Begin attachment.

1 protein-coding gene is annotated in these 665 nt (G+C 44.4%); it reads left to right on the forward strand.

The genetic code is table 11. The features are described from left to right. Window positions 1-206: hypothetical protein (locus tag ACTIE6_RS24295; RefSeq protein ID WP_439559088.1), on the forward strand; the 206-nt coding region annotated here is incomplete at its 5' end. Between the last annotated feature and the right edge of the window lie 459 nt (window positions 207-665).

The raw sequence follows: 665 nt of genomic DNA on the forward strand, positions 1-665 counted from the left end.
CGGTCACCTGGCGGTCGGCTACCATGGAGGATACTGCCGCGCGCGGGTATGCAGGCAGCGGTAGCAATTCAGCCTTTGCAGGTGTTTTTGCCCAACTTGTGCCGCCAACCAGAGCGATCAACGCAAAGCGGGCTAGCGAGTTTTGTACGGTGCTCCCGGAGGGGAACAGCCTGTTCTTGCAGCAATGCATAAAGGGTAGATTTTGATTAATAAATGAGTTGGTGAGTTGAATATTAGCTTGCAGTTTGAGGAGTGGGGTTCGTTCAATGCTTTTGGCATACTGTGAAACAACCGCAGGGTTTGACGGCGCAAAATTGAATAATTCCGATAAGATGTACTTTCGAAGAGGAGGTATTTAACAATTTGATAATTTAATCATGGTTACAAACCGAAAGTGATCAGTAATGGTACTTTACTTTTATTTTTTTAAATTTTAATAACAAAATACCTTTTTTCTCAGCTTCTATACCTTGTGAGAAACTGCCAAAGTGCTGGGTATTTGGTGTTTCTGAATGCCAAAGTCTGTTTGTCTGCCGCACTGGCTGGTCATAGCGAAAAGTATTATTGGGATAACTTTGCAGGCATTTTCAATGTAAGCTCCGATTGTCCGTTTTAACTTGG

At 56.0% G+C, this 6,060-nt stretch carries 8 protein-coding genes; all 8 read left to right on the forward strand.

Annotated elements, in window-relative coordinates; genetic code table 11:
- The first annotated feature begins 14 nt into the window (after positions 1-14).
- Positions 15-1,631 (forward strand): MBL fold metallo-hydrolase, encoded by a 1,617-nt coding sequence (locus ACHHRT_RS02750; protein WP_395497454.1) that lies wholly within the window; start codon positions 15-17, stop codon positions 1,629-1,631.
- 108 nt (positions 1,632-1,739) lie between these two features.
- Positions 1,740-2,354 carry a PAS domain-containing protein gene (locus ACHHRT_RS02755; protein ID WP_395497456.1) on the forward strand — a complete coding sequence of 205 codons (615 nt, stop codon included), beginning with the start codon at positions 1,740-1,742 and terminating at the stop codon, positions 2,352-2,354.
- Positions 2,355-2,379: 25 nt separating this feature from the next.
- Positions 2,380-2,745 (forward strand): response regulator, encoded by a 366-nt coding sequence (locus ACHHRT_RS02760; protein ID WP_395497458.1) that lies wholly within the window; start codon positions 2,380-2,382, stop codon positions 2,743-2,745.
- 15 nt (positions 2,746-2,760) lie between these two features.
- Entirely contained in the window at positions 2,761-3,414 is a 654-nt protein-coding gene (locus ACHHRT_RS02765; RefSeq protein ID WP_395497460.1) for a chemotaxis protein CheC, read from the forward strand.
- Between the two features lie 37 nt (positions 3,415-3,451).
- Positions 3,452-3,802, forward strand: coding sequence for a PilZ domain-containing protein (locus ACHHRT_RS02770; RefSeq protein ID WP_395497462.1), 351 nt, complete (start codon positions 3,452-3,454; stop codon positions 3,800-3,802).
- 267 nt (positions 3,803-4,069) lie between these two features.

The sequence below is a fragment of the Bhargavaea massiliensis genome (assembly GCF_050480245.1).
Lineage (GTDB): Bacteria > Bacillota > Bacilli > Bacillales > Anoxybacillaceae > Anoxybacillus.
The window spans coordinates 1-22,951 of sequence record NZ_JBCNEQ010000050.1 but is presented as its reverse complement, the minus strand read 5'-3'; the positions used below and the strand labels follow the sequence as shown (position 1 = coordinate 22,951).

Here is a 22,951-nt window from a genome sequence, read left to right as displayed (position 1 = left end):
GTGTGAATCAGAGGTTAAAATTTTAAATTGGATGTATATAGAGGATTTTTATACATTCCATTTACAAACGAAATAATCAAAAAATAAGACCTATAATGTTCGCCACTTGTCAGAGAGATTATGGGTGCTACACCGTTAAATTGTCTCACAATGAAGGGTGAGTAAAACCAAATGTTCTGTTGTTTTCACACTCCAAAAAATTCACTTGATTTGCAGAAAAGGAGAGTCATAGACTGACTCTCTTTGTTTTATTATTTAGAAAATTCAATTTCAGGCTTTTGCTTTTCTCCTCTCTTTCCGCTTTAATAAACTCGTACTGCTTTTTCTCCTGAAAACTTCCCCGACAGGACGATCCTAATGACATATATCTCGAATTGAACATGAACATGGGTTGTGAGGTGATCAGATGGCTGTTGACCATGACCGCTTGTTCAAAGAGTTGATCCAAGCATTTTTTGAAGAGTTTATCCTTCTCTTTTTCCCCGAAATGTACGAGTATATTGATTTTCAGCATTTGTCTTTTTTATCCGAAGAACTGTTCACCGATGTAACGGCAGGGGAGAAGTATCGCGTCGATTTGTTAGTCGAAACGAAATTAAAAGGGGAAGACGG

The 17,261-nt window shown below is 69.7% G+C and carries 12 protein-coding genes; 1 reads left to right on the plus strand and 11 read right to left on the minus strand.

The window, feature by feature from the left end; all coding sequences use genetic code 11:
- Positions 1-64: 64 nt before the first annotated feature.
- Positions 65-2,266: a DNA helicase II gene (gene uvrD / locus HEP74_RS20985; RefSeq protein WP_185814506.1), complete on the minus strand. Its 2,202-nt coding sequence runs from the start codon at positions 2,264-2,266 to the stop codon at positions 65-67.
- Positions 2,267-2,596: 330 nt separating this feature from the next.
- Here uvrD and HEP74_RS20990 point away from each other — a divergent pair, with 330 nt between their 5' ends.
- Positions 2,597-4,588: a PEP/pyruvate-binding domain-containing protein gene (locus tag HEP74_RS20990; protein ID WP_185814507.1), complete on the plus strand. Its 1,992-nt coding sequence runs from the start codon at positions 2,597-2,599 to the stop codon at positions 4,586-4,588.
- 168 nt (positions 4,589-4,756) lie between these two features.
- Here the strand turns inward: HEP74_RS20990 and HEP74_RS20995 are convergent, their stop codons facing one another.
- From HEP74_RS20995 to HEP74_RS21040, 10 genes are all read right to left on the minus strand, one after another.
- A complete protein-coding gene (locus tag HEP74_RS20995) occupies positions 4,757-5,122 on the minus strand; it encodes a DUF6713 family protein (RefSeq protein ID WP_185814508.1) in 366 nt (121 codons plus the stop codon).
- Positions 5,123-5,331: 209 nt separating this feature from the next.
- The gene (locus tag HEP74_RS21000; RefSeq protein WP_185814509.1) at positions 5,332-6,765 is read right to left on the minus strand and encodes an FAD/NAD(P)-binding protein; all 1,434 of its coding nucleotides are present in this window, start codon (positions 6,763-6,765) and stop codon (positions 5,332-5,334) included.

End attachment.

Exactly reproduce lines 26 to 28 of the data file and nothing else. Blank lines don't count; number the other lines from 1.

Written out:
- Positions 65-2,266: a DNA helicase II gene (gene uvrD / locus HEP74_RS20985; RefSeq protein WP_185814506.1), complete on the minus strand. Its 2,202-nt coding sequence runs from the start codon at positions 2,264-2,266 to the stop codon at positions 65-67.
- Positions 2,267-2,596: 330 nt separating this feature from the next.
- Here uvrD and HEP74_RS20990 point away from each other — a divergent pair, with 330 nt between their 5' ends.